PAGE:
SEATTLE -- The Washington Legislature has adjourned after deferring action on a per-container fee designed to fund transportation infrastructure improvements across the state.
But lawmakers did move forward on another funding measure for freight that will establish a framework for the use of tolls on state roads.
In January, 2007, legislators considered a tax of $50 per TEU on containers moving through the state's ports, which would have had the greatest impact on the two top Puget Sound container ports, Seattle and Tacoma.
Most of the money collected under the state plan would have gone into a "freight congestion relief account" to improve rail freight systems and state highways that are used as freight corridors. The tax would have raised an estimated $287 million for unspecified freight projects over 2007-08, and an estimated $433 million for 2009-11.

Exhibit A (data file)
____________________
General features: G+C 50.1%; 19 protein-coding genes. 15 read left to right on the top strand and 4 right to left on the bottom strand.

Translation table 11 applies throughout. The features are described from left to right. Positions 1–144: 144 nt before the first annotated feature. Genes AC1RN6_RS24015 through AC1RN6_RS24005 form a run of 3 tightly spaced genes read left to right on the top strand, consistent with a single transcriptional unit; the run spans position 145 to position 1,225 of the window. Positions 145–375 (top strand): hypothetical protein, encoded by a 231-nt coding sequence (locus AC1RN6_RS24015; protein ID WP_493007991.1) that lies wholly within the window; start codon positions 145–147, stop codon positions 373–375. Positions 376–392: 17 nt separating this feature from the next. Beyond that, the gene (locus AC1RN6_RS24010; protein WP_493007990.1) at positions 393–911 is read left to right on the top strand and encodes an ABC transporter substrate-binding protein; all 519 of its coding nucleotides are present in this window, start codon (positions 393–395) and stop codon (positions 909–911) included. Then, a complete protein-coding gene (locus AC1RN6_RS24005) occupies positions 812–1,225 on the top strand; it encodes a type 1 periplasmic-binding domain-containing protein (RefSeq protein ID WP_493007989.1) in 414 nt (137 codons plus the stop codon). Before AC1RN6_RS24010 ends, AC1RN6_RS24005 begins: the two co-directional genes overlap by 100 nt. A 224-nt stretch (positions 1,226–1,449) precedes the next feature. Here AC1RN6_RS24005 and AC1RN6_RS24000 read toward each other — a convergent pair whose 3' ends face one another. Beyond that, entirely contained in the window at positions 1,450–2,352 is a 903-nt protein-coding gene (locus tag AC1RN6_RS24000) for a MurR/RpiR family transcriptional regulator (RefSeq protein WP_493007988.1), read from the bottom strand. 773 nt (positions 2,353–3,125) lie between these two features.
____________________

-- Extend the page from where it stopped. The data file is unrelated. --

Port and industry interests lobbied intensely against the measure, eventually turning the tax proposal into a container tax-freight mobility funding study. That study has been delayed, forcing the Legislature to move further consideration of potential container fees into the 2009 session.
The tolling legislation, which was supported by the region's ports, adopted recommendations in a 2006 tolling study by the Washington Transportation Commission.
The measure does not impose specific tolls but gives the Legislature authority to set tolls on state highways. It requires that funds collected from tolls be used only to "improve, preserve, maintain, manage or operate" the tolled highways involved. Also the state transportation commission must approve toll rates imposed by other entities, such as ports, on non-state highways.